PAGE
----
Integrity + Accountability = Longevity (avoiding a slow fade)
by Major Lydia Pearson, USA Eastern Territory
It's a slow fade when you give yourself away,
It's a slow fade when black and white turn to grey,
Thoughts invade, choices made, a price to be paid
When you give yourself away.
People never crumble in a day.
It's a slow fade.
- Casting Crowns
These words have made a huge impression on me. Perhaps they remind me of character that is daily challenged, or maybe the fall of a leader. For whatever reason, God is using this song to keep me on his path. We don't need to look far to find leaders who started strong in Christianity, but their faith altogether slowly faded. Sometimes I think that leaders who keep their faith and finish well are the exceptions rather than the norm.
Major Lydia Pearson
USA Eastern Territory
So how does a leader avoid a slow fade? For me, this formula is the key: integrity + accountability = longevity.
What is meant by 'integrity'? Dictionaries define integrity as 'uncompromising adherence to moral principle, or honesty'. In a compromise-filled world, the ideal of uncompromising adherence is foreign. Honesty is hard to find, even in the Church. Yet on the other side of the spectrum, I've had many people tell me that I'm too honest.
How can a person be too honest? You're either honest or you're not. There are no degrees of honesty. The songwriter says, 'It's a slow fade when black and white turn to grey.' It's easy to rationalise behaviour and justify wrong.
What is accountability? Dictionaries define it as 'the requirement of justifying something; or being answerable to someone'. Eventually I'm going to have to explain my actions to someone else. When a life is defined by the motto 'if it feels good, do it', 'look out for number one' or 'it's all about me', being accountable seems impractical. To keep from slowly fading we must remain accountable to God and others.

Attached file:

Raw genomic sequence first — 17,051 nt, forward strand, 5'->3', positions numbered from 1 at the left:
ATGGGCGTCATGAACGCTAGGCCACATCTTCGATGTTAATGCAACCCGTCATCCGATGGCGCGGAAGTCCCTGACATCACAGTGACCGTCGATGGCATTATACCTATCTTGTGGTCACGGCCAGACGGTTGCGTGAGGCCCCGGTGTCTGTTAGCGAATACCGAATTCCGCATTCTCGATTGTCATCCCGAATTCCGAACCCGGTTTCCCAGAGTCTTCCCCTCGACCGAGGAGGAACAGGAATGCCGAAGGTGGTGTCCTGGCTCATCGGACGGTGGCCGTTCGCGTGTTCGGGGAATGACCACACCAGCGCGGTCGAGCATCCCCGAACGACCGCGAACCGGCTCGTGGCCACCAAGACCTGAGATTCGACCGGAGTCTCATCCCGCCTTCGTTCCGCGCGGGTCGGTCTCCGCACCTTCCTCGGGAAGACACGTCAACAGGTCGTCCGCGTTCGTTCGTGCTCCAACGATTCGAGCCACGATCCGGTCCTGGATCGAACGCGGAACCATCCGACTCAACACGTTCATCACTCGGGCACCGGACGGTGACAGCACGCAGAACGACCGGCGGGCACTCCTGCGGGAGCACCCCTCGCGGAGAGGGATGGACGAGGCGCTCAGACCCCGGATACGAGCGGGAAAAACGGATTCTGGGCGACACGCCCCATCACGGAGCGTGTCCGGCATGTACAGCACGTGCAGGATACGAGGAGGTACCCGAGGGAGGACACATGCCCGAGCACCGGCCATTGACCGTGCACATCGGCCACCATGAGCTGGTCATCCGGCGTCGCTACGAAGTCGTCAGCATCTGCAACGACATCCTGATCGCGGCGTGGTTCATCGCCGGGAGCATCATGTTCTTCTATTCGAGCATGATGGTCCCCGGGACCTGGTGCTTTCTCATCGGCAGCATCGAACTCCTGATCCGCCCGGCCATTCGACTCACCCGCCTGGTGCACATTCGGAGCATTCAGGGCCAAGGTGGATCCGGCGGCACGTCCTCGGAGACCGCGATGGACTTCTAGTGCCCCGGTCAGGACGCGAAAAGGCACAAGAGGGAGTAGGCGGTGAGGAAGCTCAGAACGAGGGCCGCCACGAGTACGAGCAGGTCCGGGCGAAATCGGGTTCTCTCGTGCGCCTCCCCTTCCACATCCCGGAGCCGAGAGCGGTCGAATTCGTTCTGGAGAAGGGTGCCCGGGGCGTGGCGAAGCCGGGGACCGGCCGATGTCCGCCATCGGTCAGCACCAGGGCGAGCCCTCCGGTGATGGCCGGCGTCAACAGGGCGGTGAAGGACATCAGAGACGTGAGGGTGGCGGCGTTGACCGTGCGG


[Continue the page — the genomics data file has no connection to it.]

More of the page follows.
The life of Joseph is a perfect illustration of integrity and accountability. Joseph could easily have done wrong and rationalised his actions. After being put in charge of Potiphar's house, 'his master's wife took notice of Joseph and said, Come to bed with me! But he refused and though she spoke to Joseph day after day, he refused to go to bed with her or even be with her' (Genesis 39:7-8, 10 NIV).
Some might think Joseph was strange because he didn't give in to worldly standards. Yet, Joseph was respected by Potiphar. Potiphar had entrusted him with everything except for his wife. Joseph responds, 'How then could I do such a wicked thing and sin against God?' (Genesis 39:9 NIV).
Much of society does not recognise these concepts: 'a wicked thing' and 'a sin against God'. Because Joseph considered sleeping with his boss's wife 'wicked' speaks to his integrity. I consider this a black and white issue the moral issue is undebatable. When Potiphar's wife 'caught him by his cloak and said, Come to bed with me!, he left his cloak in her hand and ran out of the house' (Genesis 39:12 NIV). He showed uncompromising adherence to a moral principle. Joseph had integrity.
Joseph acknowledges that if he had submitted to Potiphar's wife, he would have sinned against God. He was accountable to someone beyond his immediate supervisor. Doing what was pleasing to God dominated his thinking.
What was the result of Joseph's integrity and accountability? Instead of a slow fade, Joseph experienced a slow glow as God raised him to second-in-command of Egypt. How do we keep from slowly fading as leaders? Integrity + accountability = longevity.